US President Donald Trump's unilateral pledge to end US military exercises with South Korea has emerged as a significant concession in his historic summit with North Korean leader Kim Jong Un.
It potentially halts a practice that US officials have long said is important to a decades-old military alliance.
The exercises are held several times each year, focusing on everything from warding off a North Korean attack on its neighbour to the south to "decapitation" strikes aimed at killing key members of the Kim regime.
North Korea has traditionally responded to them angrily, while the governments in Seoul and Washington have said they were defensive in nature and part of the "ironclad" US-South Korea alliance designed to ward off North Korean aggression.
Trump seemingly downplayed the significance of the exercises during a news conference following his summit in Singapore with the North Korean leader, in which Kim broadly agreed to end his nuclear weapons programme without providing specifics on how he would do so.
"We will stop the war games which will save us a tremendous amount of money," Trump said. "Unless and until we see the future negotiations is not going along like it should. We will be saving a tremendous amount of money. Plus, it is very provocative."
Trump added that the United States has "done exercises with South Korea for a long time," but that it would be "inappropriate" to continue while hammering out details to their deal.
"We call them war games. I call them war games," he said. "They are tremendously expensive. The amount of money we spend on that is incredible. South Korea contributes, but not 100 per cent which is a subject that we have to talk to them about also. That has to do with the military expense and also the trade. We actually have a new deal with South Korea. We have to talk to them. We have to talk to countries about treating us fairly. We pay for a big majority of them."
Trump added in an interview with ABC News that he had questioned what the exercises cost, noting that "we're flying planes in from Guam, we're bombing empty mountains for practice."
But he also left open the possibility that they could continue, saying that he wanted to stop them "unless for some reason we're unable to go further."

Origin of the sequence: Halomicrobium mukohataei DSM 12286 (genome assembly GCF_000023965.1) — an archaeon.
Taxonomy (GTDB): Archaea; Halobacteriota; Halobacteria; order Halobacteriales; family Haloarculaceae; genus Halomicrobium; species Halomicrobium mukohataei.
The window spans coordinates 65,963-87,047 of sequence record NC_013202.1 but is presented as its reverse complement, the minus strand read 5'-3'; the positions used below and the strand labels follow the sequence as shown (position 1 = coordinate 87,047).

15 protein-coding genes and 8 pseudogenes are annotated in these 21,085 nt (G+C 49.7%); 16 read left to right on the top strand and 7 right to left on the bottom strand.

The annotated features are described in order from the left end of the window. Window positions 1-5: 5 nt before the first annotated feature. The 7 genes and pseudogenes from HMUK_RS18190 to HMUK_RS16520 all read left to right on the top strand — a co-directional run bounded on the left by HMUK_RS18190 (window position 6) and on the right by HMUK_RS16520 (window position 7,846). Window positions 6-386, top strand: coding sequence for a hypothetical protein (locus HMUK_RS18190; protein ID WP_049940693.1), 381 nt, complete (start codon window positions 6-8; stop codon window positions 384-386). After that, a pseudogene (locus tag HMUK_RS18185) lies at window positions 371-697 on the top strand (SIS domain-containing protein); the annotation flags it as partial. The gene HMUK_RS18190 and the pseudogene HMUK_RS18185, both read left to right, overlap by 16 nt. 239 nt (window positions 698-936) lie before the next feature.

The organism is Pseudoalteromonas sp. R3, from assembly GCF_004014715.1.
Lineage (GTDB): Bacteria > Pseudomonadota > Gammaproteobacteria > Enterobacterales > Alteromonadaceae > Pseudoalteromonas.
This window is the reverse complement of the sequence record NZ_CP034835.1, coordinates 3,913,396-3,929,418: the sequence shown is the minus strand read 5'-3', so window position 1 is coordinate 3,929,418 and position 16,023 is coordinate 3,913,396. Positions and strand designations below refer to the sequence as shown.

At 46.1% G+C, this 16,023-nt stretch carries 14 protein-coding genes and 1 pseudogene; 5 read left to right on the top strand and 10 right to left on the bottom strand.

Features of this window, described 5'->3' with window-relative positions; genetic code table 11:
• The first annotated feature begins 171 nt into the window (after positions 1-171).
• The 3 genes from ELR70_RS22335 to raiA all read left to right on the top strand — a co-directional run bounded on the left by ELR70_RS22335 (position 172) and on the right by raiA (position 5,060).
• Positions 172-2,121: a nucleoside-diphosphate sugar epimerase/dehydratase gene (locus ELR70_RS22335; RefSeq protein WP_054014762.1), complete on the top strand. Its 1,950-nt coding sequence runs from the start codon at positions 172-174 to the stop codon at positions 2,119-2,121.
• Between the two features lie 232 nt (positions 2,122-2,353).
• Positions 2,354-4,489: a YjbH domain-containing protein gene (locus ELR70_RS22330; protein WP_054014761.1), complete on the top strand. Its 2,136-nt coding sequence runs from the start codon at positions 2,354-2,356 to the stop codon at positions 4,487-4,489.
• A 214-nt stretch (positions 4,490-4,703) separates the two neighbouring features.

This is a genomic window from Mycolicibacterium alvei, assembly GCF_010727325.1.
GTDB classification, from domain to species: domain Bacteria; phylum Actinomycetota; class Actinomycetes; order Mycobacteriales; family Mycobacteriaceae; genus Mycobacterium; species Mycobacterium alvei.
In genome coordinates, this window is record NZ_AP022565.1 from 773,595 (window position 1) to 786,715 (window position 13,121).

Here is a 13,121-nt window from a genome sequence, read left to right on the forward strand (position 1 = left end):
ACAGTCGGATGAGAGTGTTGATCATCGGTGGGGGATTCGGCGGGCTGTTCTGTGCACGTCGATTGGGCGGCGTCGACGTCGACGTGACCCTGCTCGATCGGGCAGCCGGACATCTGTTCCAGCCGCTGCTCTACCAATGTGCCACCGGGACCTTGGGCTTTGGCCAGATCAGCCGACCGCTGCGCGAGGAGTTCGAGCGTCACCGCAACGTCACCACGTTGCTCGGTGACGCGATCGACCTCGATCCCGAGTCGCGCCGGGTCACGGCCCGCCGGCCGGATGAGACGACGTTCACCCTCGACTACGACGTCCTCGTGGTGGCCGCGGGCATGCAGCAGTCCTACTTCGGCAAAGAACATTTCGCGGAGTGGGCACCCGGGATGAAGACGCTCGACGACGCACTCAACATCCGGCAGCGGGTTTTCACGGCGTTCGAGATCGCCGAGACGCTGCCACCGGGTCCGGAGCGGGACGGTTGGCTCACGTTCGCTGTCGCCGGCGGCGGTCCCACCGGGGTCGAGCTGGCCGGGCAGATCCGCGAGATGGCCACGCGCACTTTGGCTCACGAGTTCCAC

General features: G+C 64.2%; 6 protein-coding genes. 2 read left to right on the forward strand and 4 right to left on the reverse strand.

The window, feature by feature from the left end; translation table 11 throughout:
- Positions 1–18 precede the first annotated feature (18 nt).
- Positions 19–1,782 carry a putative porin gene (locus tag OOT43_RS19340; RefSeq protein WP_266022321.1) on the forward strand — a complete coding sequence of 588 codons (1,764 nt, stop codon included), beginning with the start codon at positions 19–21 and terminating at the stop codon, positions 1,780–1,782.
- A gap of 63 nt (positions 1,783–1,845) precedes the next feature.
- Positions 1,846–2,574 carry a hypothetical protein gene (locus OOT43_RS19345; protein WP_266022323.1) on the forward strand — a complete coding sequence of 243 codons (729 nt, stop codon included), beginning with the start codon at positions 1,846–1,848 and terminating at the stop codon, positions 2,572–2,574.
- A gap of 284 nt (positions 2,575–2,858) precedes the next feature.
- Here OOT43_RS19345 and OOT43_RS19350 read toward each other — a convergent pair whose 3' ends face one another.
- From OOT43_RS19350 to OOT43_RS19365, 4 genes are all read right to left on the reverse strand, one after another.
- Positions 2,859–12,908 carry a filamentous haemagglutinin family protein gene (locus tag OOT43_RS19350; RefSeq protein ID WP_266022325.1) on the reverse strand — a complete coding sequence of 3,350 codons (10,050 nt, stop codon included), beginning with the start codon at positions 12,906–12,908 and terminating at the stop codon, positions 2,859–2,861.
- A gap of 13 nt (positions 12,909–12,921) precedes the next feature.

In a statement, the top US military headquarters in South Korea said that they have "received no official updated guidance on execution or cessation on any upcoming training exercises."
Randall Schriver, the Pentagon's assistant secretary of defence for Asian and Pacific security affairs, was in Singapore for the summit as part of the US delegation, and will return to Washington as the Pentagon considers its next moves.
Abraham Denmark, a deputy assistant secretary of defence for East Asia affairs during the Obama Administration, said that the US has previously cancelled military exercises with South Korea while attempting to negotiate with its neighbour to the north. But Trump calling them "provocative" could be an issue in the future, considering both North Korea and China have traditionally done so, he said.
"I think it's a characterisation that the US may come to regret if and when we decided to restart joint exercises with South Korea," Denmark said.
Trump disclosed no price tag on the exercises, and the Pentagon did not respond to requests for that information. With dozens of aircraft and some ships involved in some of them, they do collectively cost millions of dollars, but the operations are part of the Pentagon's plans to stay prepared for all possibilities, including war. They also could be replaced by other forms of training with similar costs.
The next major military exercise that had been scheduled between the US and South Korea was due to begin in August. Last year, that exercise, called Ulchi-Freedom Guardian, involved about 17,500 US troops and focused heavily on computer-simulated exercises.
The most significant exercises are held in the spring. One of them, Foal Eagle, involves field maneouvers, with about 11,500 US troops and 290,000 South Koreans participating. The second, Key Resolve, focuses more on command-and-control preparations, with a heavy reliance on computer simulation and about 12,200 US troops and 10,000 South Koreans involved, the Pentagon said in the spring.
The Pentagon has explicitly disputed in the past that the exercises are provocative, as Trump said yesterday.
"Our combined exercises are defence-oriented and there is no reason for North Korea to view them as a provocation," Marine Lieutenant-Colonel Christopher Logan, a Pentagon spokesman, said in a statement in March. "While we will not discuss specifics, the defensive nature of these combined exercises has been clear for many decades and has not changed."